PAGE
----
Finding people to test with can be time-consuming and frustrating, but UserTesting solves this problem. With access to over a million people, UserTesting allows you to identify who you are looking for and what device you want them to use.
All you need to do is set those participants a task, and you will get back a video of them doing it, including audio of them speaking their thoughts as they go. Best of all, you typically start receiving videos in as little as an hour.
UserTesting is perfect for resolving disagreements over whether an approach is working. Just test it with some real users and get your answer within the hour.
Are you building products for an international audience? Learn how pseudo-localization can make that process easier.
But what about when you disagree over different approaches? That is where Helio can help.
4. Decide design direction with Helio
While the other tools we have discussed so far are great for testing interactive wireframes and prototypes, Helio is ideal for testing design variations. That makes it perfect for resolving those debates about which design approach is best.
Merely visualize different approaches to your design, and use Helio to put it in front of real users. They can then choose between those options and provide feedback on why.
But multi-variance testing is not the only test Helio provides. You can test a variety of other factors too. For example, you can carry out first click tests, net promoter scoring, or even semantic differential testing.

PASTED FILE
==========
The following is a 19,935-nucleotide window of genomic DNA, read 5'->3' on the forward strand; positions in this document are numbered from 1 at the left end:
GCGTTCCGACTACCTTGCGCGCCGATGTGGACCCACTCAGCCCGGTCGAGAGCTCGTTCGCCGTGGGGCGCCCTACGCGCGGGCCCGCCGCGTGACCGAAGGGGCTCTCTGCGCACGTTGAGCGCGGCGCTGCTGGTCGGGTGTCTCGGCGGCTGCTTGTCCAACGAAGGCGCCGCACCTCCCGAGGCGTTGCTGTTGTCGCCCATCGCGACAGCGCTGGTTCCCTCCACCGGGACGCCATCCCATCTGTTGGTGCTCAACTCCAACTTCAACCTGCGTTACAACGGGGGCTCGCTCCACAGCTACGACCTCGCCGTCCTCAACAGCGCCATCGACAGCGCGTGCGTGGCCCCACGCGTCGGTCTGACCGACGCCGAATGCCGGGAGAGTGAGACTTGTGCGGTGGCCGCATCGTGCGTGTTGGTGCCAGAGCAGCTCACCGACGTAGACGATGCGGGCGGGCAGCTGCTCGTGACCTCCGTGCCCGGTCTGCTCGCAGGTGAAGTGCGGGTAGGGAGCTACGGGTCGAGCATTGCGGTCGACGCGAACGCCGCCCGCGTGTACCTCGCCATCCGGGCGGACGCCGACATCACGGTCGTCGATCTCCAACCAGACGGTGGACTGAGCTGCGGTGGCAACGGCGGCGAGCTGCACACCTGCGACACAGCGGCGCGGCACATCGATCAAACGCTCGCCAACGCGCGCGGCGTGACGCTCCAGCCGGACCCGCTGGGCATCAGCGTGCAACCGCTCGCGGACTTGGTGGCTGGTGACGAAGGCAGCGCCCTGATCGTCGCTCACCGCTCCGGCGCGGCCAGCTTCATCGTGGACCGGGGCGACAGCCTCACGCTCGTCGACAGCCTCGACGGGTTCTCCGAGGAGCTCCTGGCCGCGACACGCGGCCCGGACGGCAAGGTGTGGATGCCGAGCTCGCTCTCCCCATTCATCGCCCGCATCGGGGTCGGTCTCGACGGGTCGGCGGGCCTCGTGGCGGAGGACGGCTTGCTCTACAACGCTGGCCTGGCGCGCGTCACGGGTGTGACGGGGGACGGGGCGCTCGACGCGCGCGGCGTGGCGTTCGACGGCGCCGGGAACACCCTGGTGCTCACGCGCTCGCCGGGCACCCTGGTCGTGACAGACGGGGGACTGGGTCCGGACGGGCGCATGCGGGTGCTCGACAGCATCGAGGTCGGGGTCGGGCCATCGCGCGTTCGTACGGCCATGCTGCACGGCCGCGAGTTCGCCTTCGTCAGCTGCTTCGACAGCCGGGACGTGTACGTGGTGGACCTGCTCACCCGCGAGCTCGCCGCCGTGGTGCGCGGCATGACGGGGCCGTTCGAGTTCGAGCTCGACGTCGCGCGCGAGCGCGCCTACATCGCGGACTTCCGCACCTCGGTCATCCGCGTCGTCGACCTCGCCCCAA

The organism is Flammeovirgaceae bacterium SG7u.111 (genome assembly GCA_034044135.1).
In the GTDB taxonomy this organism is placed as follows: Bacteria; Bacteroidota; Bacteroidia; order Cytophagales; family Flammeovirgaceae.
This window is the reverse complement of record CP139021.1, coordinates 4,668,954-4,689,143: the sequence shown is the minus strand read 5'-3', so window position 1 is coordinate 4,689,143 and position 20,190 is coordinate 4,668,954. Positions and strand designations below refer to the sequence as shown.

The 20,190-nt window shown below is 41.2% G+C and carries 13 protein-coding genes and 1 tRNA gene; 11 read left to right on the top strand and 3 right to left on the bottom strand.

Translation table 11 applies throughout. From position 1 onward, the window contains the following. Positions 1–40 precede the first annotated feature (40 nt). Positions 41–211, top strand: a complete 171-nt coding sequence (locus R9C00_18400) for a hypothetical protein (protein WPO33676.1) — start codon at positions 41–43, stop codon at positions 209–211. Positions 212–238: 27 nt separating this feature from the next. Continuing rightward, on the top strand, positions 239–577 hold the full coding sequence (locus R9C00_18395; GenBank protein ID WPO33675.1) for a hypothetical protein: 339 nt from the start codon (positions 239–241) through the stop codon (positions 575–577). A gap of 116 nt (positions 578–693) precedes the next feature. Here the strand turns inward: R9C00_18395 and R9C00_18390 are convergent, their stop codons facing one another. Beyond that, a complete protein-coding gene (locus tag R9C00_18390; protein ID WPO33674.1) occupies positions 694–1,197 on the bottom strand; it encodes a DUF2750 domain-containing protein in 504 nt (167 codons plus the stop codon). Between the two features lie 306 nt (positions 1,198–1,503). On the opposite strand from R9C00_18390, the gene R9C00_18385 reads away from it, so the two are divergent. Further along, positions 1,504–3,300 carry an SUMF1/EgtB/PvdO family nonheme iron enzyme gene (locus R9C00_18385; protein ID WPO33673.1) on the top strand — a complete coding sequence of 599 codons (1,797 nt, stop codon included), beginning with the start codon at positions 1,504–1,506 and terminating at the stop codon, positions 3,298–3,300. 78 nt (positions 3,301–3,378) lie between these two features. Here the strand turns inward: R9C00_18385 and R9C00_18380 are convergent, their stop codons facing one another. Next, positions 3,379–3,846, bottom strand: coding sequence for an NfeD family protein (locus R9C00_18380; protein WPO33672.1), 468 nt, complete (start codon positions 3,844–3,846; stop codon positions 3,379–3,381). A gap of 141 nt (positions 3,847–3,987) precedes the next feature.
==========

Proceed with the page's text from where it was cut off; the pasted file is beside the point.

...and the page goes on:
In short, Helio provides you with evidence to show clients that the design is right for your audience even if they might not like it.
Also, like UserTesting, Helio will help you source participants that meet the criteria of your audience, ensuring your results are as accurate as possible.
What Helio is not as good at is telling whether users have spotted a call to action or other critical screen elements. For that, you will need Real Eye.
5. Track user attention with Real Eye
Real Eye is an impressive piece of technology, as it succeeds in making eye-tracking accessible to anybody.
Traditionally, eye tracking has been an expensive and frankly unwieldy business, requiring specialist headsets that participants are required to wear. Real Eye replaces all of that with the webcam on your laptop.
The result of all this fancy facial processing is that you can see a heat map of exactly where users look when using your site. That means you can be sure that the visual hierarchy of your site is working
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No excuse not to test
What all of these great tools demonstrate is that there is no excuse for not testing with real users. It is cheap, fast, and convenient. More than that, it will improve the conversion rate and create a better experience.
Most of all, it will ensure your projects remain profitable by avoiding endless iterations and protracted debates about the best design approach.
Have you used usability testing tools before? Let us know in the comments below!